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Malaysia’s economy has been struggling as of recent. Despite a few recent growth reports, the Southeast Asian country is hoping to gain some traction through the private sector; as evidenced by participation in prominent business development and trade programs like China’s Belt and Road initiative.
While the economic climate has made Malaysia friendlier for small businesses as a whole, there are still some challenges facing foreigners that want to set up shop. Though it’s not always a simple process, it is possible. This guide will walk you through some of the key steps in opening a Malaysian business as a foreigner.
Some common business types can’t be established by a Foreigner in Malaysia, including sole proprietor, enterprise, or LLP companies. However, there are still ways to register that allow for foreign ownership, including the following:
While Sdn Bhd (Sendirian Berhad) is a viable registration option for most businesses, some industries will require businesses looking to file as Sdn Bhds to have 50% Malaysian ownership. Those industries include education, oil & gas, banking, tourism, and agriculture.
If your business falls outside of that list, you’ll be eligible to be a 100% foreign owned Sdn Bhd. If that’s the case, you’ll still need to meet some financial requirements. For advisory and consultancy businesses, that means having a minimum paid-up capital of RM500000. For import, export, restaurant, or trading businesses, it’s having a paid-up capital of RM1000000. The business must also show promise of benefiting the Malaysian economy, including creating employment opportunities for Malaysians.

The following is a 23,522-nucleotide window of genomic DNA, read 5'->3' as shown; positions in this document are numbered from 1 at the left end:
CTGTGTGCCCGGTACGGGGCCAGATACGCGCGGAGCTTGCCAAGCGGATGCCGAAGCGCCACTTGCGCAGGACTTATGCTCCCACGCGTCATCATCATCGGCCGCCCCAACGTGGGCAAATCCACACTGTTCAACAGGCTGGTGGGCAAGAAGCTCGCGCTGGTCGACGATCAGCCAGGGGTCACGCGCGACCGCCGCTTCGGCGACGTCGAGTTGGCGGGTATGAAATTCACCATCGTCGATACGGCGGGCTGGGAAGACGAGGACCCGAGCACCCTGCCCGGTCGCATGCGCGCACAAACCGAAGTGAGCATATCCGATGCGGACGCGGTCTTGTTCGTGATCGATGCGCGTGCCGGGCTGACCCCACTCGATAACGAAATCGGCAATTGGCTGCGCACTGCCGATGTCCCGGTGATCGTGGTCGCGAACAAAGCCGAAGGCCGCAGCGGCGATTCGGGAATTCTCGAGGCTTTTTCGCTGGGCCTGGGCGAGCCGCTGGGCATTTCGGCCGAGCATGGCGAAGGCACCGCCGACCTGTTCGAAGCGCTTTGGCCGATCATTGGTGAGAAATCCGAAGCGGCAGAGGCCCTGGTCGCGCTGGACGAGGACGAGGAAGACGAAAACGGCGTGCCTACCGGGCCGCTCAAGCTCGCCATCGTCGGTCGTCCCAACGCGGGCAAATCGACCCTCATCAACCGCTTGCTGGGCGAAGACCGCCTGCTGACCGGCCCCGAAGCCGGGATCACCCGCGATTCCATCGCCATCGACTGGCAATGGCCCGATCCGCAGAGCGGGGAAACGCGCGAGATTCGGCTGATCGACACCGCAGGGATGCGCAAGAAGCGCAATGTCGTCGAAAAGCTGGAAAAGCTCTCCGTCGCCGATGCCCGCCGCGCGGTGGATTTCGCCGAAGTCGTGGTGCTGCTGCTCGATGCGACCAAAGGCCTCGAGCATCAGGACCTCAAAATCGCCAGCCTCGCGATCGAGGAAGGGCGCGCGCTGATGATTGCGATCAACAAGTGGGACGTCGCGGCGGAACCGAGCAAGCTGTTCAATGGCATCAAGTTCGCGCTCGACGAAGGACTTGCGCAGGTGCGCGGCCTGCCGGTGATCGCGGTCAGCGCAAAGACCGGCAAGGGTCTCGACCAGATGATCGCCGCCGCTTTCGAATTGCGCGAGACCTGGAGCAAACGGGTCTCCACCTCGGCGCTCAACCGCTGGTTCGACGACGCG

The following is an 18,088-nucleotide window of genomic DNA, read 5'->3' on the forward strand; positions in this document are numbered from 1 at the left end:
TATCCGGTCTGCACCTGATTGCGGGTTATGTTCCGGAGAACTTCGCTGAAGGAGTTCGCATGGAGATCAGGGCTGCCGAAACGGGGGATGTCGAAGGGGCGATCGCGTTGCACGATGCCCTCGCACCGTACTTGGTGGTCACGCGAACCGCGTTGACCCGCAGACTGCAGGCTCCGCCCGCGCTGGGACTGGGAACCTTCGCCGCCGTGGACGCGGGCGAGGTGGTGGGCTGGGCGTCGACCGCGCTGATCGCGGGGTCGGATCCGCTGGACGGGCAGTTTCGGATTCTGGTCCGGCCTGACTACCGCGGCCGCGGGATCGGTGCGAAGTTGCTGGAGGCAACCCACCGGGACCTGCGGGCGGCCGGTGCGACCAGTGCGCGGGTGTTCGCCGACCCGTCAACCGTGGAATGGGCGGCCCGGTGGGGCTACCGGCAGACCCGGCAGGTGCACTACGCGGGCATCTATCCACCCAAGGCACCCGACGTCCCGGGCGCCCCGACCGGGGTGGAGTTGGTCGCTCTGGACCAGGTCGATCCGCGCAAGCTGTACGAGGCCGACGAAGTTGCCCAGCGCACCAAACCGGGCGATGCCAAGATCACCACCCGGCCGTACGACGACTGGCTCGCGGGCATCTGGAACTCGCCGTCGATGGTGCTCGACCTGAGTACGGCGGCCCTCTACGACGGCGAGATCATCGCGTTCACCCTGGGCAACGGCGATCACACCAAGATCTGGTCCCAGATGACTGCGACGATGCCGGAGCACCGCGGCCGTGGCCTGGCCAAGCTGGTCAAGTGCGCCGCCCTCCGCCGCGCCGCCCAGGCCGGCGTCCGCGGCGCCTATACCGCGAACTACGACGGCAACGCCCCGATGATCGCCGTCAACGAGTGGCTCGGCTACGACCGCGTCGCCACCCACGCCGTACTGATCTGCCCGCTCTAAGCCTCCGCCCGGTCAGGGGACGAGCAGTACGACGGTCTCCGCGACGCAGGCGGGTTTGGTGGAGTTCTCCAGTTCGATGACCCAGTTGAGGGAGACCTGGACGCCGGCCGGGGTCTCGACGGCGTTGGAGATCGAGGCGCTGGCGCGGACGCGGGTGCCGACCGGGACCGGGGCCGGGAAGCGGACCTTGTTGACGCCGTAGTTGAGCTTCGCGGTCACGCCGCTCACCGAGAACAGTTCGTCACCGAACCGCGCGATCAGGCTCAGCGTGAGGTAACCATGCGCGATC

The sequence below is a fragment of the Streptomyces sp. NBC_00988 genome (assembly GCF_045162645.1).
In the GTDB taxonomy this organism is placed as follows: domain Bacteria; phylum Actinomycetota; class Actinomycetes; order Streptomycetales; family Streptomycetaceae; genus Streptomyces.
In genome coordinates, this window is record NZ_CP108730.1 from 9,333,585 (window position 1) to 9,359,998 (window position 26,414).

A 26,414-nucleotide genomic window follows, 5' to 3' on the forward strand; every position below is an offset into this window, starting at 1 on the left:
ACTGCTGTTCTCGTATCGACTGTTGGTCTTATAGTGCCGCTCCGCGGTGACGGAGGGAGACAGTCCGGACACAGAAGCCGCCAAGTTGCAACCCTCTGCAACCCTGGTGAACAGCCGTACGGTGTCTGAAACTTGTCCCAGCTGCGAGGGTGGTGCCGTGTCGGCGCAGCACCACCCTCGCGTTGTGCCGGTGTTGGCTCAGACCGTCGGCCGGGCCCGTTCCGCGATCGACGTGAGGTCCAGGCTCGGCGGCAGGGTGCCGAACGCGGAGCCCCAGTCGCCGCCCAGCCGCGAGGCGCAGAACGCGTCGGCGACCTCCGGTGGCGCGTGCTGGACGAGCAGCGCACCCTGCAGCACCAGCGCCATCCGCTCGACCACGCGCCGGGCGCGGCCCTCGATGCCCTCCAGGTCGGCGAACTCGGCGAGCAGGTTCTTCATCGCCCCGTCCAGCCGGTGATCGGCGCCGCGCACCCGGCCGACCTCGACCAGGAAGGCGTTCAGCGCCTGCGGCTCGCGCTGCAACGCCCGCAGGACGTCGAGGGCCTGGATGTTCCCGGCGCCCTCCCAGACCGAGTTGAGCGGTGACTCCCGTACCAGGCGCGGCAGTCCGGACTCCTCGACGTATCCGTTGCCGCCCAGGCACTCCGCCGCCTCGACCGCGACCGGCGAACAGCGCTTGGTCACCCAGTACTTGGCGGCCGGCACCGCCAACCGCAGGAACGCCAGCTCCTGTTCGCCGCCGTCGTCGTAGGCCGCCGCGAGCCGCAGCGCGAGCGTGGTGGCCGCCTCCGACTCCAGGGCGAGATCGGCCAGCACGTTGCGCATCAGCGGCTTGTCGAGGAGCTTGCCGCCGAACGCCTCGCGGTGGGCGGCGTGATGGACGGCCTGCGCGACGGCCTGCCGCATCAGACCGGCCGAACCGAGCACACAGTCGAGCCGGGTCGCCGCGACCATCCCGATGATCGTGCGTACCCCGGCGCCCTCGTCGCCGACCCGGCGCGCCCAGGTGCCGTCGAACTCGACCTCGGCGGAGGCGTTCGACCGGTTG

As with all business types, incorporating as a Sdn Bhd comes with advantages and disadvantages. Some of the plus sides are that shareholders aren’t liable for company debts beyond their share capital, shares are easily transferable, and there are no restrictions on the increase of share capital. On the downside, the company is required to have a minimum of two directors and two shareholders, and it can be difficult to get approval without any local Malaysian participants.
The simplest filing option, any type of business registering as a Labuan International Company (LIC) can be 100% foreign owned. This registration type is common among import, export, trading, and consultant businesses, but isn’t limited to those industries. Set-up as an LIC is also easy, with businesses only requiring one director and one shareholder, positions that can both be filled by one person.
Filing as an LIC comes with a multitude of benefits, including:
- The ability to be 100% foreign owned, without requiring a Malaysian Partner
- A low Paid-Up Capital requirement
- Simple business structure
- Quick turnaround for registration, as little as two weeks
- Registration can be completed without being present in Malaysia
- No trade licenses are required
- Ease of setting up Visas for your family, including parents
|Paid-Up Capital for 100% Foreign Ownership
|Number of Shareholders
|Trade License for Import, Export, Trading, Online, and Consultancy Businesses
|Net Profit Tax for Trading Activities
|International 3%, Local 24%
|International and Local Sales 24%
|Expat Income Tax
|DTA Tax Treaty
The process for incorporating is actually fairly simple, assuming your business qualifies as one of the two entity types listed above. The steps for registration are as follows: